CERT researcher Jose Morales sought to develop an approach that would allow analysts to identify and focus first on the most destructive binary files. In his April 2014 blog post, A New Approach to Prioritizing Malware Analysis, Morales describes the results of research he conducted with fellow researchers at the SEI and CMU's Robotics Institute highlighting an analysis that demonstrates the validity (with 98 percent accuracy) of an approach that helps analysts distinguish between the malicious and benign nature of a binary file. This blog post is a follow up to his 2013 post Prioritizing Malware Analysis that describes the approach, which is based on the file's execution behavior.
Readers interested in learning more about prioritizing malware analysis, should listen to the following resource:
7. A Generalized Model for Automated DevOps (DevOps)
9. An Introduction to DevOps (DevOps)
In June, C. Aaron Cois wrote the blog post A Generalized Model for Automated DevOps where he presents a generalized model for automated DevOps and describes the significant potential advantages for a modern software development team.
With the post An Introduction to DevOps, Cois kicked off a series exploring various facets of DevOps from an internal perspective and his own experiences as a software engineering team lead.
Here's an excerpt from his initial post:
At Flickr, the video- and photo-sharing website, the live software platform is updated at least 10 times a day. Flickr accomplishes this through an automated testing cycle that includes comprehensive unit testing and integration testing at all levels of the software stack in a realistic staging environment. If the code passes, it is then tagged, released, built, and pushed into production. This type of lean organization, where software is delivered on a continuous basis, is exactly what the agile founders envisioned when crafting their manifesto: a nimble, stream-lined process for developing and deploying software into the hands of users while continuously integrating feedback and new requirements. A key to Flickr's prolific deployment is DevOps, a software development concept that literally and figuratively blends development and operations staff and tools in response to the increasing need for interoperability.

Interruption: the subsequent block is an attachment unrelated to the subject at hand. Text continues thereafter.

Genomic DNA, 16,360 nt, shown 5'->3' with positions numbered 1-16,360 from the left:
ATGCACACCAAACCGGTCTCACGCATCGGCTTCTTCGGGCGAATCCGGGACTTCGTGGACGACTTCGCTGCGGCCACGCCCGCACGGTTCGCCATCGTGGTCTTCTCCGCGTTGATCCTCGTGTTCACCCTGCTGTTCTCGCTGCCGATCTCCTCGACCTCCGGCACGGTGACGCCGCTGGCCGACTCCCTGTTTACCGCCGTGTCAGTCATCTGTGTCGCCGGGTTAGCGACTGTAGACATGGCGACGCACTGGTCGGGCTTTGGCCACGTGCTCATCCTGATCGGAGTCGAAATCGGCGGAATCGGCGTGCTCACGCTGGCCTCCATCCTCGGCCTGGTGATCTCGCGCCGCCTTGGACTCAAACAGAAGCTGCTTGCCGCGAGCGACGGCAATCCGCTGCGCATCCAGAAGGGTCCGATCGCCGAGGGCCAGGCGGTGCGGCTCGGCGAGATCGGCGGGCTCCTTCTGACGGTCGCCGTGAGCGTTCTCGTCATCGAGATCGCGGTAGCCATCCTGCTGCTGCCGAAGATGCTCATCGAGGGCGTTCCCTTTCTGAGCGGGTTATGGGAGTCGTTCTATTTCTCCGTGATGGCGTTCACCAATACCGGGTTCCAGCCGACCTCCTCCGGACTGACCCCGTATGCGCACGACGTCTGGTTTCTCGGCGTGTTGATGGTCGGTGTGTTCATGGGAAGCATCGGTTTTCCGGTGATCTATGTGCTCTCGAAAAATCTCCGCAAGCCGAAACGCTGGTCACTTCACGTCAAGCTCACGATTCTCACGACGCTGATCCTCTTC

The following resources are available to readers interested in learning more about DevOps:
8. Writing Effective Yara Signatures to Identify Malware
In previous blog posts, David French has written about applying similarity measures to malicious code to identify related files and reduce analysis expense. Another way to observe similarity in malicious code is to leverage analyst insights by identifying files that possess some property in common with a particular file of interest. One way to do this is by using YARA, an open-source project that helps researchers identify and classify malware. YARA has gained enormous popularity in recent years as a way for malware researchers and network defenders to communicate their knowledge about malicious files, from identifiers for specific families to signatures capturing common tools, techniques, and procedures (TTPs). In this latest post, Writing Effective Yara Signatures to Identify Malware, which continues to draw a robust audience since its publication in 2012, he provides guidelines for using YARA effectively, focusing on selection of objective criteria derived from malware, the type of criteria most useful in identifying related malware (including strings, resources, and functions), and guidelines for creating YARA signatures using these criteria.
Here's an excerpt:
Reverse engineering is arguably the most expensive form of analysis to apply to malicious files. It is also the process by which the greatest insights can be made against a particular malicious file. Since analysis time is so expensive, however, we constantly seek ways to reduce this cost or to leverage the benefits beyond the initially analyzed file. When classifying and identifying malware, therefore, it is useful to group related files together to cut down on analysis time and leverage analysis of one file against many files. To express such relationships between files, we use the concept of a "malware family", which is loosely defined as "a set of files related by objective criteria derived from the files themselves." Using this definition, we can apply different criteria to different sets of files to form a family.
The following resource is available to readers interested in learning more about this work:
Wrapping Up 2014 and Looking Ahead
This has been a great year for the SEI Blog. We plan to take a break in publication for the remainder of 2014, but we will kick off 2015 with a series of great posts:
As always, we welcome your ideas for future posts and your feedback on those already published. Please leave feedback in the comments section below.
Download the latest publications from SEI researchers at our digital library http://resources.sei.cmu.edu/library/.